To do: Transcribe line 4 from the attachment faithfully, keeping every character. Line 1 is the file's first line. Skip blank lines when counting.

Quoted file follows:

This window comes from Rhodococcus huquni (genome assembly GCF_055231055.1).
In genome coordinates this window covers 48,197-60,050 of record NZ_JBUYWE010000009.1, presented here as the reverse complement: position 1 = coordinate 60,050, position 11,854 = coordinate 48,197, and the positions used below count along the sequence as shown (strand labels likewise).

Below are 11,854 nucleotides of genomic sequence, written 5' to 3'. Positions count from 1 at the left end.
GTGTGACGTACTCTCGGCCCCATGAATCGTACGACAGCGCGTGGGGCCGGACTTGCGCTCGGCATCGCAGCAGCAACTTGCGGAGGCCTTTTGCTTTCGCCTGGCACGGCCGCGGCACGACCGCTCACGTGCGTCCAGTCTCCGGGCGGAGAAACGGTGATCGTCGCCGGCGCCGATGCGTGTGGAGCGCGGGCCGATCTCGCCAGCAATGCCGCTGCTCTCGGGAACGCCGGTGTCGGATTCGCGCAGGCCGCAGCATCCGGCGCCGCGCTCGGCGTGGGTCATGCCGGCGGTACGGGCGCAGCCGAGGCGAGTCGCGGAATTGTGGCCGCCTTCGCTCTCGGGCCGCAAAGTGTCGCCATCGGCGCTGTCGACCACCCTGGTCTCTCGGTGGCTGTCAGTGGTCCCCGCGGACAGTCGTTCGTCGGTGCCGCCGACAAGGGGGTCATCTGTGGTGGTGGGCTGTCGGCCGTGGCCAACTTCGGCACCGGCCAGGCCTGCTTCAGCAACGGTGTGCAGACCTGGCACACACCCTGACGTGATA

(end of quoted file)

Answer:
GTGTGACGTACTCTCGGCCCCATGAATCGTACGACAGCGCGTGGGGCCGGACTTGCGCTCGGCATCGCAGCAGCAACTTGCGGAGGCCTTTTGCTTTCGCCTGGCACGGCCGCGGCACGACCGCTCACGTGCGTCCAGTCTCCGGGCGGAGAAACGGTGATCGTCGCCGGCGCCGATGCGTGTGGAGCGCGGGCCGATCTCGCCAGCAATGCCGCTGCTCTCGGGAACGCCGGTGTCGGATTCGCGCAGGCCGCAGCATCCGGCGCCGCGCTCGGCGTGGGTCATGCCGGCGGTACGGGCGCAGCCGAGGCGAGTCGCGGAATTGTGGCCGCCTTCGCTCTCGGGCCGCAAAGTGTCGCCATCGGCGCTGTCGACCACCCTGGTCTCTCGGTGGCTGTCAGTGGTCCCCGCGGACAGTCGTTCGTCGGTGCCGCCGACAAGGGGGTCATCTGTGGTGGTGGGCTGTCGGCCGTGGCCAACTTCGGCACCGGCCAGGCCTGCTTCAGCAACGGTGTGCAGACCTGGCACACACCCTGACGTGATA